Reflection on the Burning Heart

So he went in to stay with them. When he was at the table with them, he took bread, blessed and broke it, and gave it to them. Then their eyes were opened, and they recognized him; and he vanished from their sight. They said to each other, “Were not our hearts burning within us while he was talking to us on the road, while he was opening the scriptures to us?” That same hour they got up and returned to Jerusalem; and they found the eleven and their companions gathered together. They were saying, “The Lord has risen indeed, and he has appeared to Simon!” Then they told what had happened on the road, and how he had been made known to them in the breaking of the bread. (See Luke 24:13-35 NRSV).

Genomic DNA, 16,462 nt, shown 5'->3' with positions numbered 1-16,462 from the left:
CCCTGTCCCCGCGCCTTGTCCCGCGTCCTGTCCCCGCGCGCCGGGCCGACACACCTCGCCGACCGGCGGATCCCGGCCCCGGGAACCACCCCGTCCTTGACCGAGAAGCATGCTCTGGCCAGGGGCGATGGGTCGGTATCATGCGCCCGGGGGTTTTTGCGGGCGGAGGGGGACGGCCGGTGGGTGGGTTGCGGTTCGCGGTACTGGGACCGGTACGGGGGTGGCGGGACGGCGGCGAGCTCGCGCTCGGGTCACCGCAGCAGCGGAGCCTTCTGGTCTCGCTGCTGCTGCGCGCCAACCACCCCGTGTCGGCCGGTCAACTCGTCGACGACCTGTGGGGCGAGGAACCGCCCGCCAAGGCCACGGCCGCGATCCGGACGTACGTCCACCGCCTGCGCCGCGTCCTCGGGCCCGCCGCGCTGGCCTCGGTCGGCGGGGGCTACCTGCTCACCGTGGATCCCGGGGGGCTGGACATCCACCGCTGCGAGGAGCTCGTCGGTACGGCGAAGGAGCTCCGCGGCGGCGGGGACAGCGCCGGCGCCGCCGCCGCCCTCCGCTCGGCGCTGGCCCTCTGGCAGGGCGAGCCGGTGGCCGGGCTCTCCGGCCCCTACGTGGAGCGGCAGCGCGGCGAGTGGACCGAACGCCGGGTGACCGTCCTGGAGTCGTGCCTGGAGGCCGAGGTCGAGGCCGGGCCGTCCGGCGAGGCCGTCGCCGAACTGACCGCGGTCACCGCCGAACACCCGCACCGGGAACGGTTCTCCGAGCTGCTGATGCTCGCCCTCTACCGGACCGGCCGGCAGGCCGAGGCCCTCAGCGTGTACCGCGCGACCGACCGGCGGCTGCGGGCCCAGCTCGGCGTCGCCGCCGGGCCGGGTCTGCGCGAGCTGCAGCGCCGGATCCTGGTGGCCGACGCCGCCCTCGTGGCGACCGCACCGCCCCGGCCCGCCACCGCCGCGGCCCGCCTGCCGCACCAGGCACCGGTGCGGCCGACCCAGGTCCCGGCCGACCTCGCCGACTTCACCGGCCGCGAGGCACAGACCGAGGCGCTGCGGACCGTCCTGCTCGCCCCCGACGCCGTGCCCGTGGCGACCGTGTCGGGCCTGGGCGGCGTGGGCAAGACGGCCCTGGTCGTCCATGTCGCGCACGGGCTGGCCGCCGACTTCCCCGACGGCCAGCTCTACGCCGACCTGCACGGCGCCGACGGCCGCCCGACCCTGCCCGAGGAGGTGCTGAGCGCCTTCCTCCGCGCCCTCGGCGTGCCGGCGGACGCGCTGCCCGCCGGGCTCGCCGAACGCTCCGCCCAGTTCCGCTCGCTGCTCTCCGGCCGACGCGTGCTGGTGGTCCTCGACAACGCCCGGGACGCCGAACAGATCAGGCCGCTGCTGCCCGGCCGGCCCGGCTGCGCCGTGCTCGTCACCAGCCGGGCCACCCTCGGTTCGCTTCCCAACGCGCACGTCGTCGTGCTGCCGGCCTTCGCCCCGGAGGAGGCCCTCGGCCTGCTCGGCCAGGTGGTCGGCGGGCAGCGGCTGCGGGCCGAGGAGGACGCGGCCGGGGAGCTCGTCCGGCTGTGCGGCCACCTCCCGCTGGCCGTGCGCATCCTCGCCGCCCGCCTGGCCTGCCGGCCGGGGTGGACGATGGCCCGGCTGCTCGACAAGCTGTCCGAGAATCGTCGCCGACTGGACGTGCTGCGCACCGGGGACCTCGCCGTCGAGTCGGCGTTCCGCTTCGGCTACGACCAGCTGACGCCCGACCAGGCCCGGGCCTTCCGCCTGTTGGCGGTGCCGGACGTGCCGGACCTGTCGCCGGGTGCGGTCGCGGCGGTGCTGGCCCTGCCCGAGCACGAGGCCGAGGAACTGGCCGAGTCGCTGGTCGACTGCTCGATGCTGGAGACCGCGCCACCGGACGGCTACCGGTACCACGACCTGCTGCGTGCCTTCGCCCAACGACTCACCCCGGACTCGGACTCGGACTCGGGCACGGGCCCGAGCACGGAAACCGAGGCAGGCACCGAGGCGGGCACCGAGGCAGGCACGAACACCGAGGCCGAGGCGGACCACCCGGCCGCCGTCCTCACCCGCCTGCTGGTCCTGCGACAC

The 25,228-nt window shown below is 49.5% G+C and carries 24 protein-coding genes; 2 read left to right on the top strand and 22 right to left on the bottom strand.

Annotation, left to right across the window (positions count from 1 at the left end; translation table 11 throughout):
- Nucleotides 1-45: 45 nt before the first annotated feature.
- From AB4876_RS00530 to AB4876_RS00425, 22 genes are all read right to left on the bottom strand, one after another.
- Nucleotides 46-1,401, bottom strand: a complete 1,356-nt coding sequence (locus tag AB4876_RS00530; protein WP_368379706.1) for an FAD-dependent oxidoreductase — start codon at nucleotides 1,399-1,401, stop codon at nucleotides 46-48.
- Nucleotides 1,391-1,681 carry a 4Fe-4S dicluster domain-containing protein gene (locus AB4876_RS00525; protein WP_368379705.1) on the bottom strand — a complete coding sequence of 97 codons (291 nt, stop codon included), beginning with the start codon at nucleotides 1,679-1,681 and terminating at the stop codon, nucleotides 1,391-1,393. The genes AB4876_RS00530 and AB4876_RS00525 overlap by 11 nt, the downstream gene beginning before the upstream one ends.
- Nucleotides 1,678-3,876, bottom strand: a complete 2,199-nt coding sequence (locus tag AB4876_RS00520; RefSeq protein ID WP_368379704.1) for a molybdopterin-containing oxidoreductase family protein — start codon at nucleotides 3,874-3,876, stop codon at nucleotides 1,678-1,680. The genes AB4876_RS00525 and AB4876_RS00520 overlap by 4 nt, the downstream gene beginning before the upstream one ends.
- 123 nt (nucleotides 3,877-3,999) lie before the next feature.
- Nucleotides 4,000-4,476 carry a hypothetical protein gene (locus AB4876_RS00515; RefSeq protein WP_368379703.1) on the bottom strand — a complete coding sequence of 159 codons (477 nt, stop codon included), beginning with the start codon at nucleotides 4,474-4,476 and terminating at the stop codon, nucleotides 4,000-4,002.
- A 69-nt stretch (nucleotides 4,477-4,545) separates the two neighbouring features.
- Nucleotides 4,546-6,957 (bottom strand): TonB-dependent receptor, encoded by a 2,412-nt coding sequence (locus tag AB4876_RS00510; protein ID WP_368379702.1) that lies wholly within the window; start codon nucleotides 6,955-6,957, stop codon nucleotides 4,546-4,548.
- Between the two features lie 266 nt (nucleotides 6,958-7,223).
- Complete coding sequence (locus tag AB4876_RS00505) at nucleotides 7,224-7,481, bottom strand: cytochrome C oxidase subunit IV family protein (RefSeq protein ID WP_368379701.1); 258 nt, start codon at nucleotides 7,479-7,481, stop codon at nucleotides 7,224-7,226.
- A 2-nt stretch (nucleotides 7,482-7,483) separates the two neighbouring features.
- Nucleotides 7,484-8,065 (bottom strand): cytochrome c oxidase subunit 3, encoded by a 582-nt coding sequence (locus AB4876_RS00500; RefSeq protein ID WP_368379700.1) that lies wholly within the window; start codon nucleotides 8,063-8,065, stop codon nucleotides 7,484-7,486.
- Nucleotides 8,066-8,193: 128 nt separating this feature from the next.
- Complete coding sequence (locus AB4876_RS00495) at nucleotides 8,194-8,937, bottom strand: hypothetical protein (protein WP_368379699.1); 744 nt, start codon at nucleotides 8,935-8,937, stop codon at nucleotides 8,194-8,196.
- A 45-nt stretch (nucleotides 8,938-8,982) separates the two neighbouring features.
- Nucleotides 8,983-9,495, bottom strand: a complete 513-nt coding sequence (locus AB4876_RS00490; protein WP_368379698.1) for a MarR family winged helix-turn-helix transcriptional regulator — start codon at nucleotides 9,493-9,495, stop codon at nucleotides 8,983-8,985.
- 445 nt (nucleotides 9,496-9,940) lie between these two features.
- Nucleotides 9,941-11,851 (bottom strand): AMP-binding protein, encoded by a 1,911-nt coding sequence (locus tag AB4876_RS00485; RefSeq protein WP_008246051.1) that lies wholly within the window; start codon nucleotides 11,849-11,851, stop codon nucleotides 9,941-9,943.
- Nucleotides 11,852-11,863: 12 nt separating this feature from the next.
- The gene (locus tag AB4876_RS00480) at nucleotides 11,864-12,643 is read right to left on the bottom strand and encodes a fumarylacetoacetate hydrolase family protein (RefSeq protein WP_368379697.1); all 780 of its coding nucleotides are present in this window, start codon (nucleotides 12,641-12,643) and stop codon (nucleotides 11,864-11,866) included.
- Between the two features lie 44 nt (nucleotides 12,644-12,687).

This Easter Gospel reading is among the best ways to understand Lectio Divina. The purpose of the prayerful reading of Scripture is to lead us to the spiritual experience of listening to Jesus teach our hearts through the Holy Spirit. When we read a scripture passage slowly and spend some time in silence as the Word goes deeper into our hearts, we are wanting to, “hear them, read, mark, learn and inwardly digest them” (The Collect for Proper 28, The Book of Common Prayer, p.236).

Jesus the Risen Christ met His friends on the road to Emmaus because they were disturbed. Jesus asked them questions, spoke with them about the things he mentioned many times before His crucifixion. Jesus was not tired of telling them. It was not until Jesus went in to eat with them, and broke the bread that they recognized Him for who He was.